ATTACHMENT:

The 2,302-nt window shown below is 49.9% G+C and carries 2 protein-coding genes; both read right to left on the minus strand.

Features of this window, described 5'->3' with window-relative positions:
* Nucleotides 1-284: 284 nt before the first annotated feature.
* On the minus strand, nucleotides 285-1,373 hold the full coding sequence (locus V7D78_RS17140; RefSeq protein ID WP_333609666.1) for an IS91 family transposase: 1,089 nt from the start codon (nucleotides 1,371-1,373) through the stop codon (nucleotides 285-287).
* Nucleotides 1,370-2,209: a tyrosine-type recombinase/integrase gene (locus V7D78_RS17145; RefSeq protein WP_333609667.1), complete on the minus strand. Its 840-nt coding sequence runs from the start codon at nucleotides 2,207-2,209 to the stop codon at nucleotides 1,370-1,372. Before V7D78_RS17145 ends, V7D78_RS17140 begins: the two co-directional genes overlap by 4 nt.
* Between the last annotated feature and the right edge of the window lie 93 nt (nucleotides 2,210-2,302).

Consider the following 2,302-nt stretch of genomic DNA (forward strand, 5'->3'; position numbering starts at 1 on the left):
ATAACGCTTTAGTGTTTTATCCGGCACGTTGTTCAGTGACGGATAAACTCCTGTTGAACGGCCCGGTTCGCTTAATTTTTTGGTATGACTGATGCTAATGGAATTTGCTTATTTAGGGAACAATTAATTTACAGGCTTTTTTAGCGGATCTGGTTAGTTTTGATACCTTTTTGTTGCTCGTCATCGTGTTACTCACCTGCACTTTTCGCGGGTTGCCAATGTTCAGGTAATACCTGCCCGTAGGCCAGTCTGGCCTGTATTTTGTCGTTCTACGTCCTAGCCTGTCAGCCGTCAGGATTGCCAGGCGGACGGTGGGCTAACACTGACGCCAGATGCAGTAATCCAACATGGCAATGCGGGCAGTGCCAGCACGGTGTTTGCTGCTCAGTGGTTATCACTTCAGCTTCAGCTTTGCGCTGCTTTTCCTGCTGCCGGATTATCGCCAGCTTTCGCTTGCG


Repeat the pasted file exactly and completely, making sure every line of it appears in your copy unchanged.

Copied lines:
The 2,302-nt window shown below is 49.9% G+C and carries 2 protein-coding genes; both read right to left on the minus strand.

Features of this window, described 5'->3' with window-relative positions:
* Nucleotides 1-284: 284 nt before the first annotated feature.
* On the minus strand, nucleotides 285-1,373 hold the full coding sequence (locus V7D78_RS17140; RefSeq protein ID WP_333609666.1) for an IS91 family transposase: 1,089 nt from the start codon (nucleotides 1,371-1,373) through the stop codon (nucleotides 285-287).
* Nucleotides 1,370-2,209: a tyrosine-type recombinase/integrase gene (locus V7D78_RS17145; RefSeq protein WP_333609667.1), complete on the minus strand. Its 840-nt coding sequence runs from the start codon at nucleotides 2,207-2,209 to the stop codon at nucleotides 1,370-1,372. Before V7D78_RS17145 ends, V7D78_RS17140 begins: the two co-directional genes overlap by 4 nt.
* Between the last annotated feature and the right edge of the window lie 93 nt (nucleotides 2,210-2,302).

Consider the following 2,302-nt stretch of genomic DNA (forward strand, 5'->3'; position numbering starts at 1 on the left):
ATAACGCTTTAGTGTTTTATCCGGCACGTTGTTCAGTGACGGATAAACTCCTGTTGAACGGCCCGGTTCGCTTAATTTTTTGGTATGACTGATGCTAATGGAATTTGCTTATTTAGGGAACAATTAATTTACAGGCTTTTTTAGCGGATCTGGTTAGTTTTGATACCTTTTTGTTGCTCGTCATCGTGTTACTCACCTGCACTTTTCGCGGGTTGCCAATGTTCAGGTAATACCTGCCCGTAGGCCAGTCTGGCCTGTATTTTGTCGTTCTACGTCCTAGCCTGTCAGCCGTCAGGATTGCCAGGCGGACGGTGGGCTAACACTGACGCCAGATGCAGTAATCCAACATGGCAATGCGGGCAGTGCCAGCACGGTGTTTGCTGCTCAGTGGTTATCACTTCAGCTTCAGCTTTGCGCTGCTTTTCCTGCTGCCGGATTATCGCCAGCTTTCGCTTGCG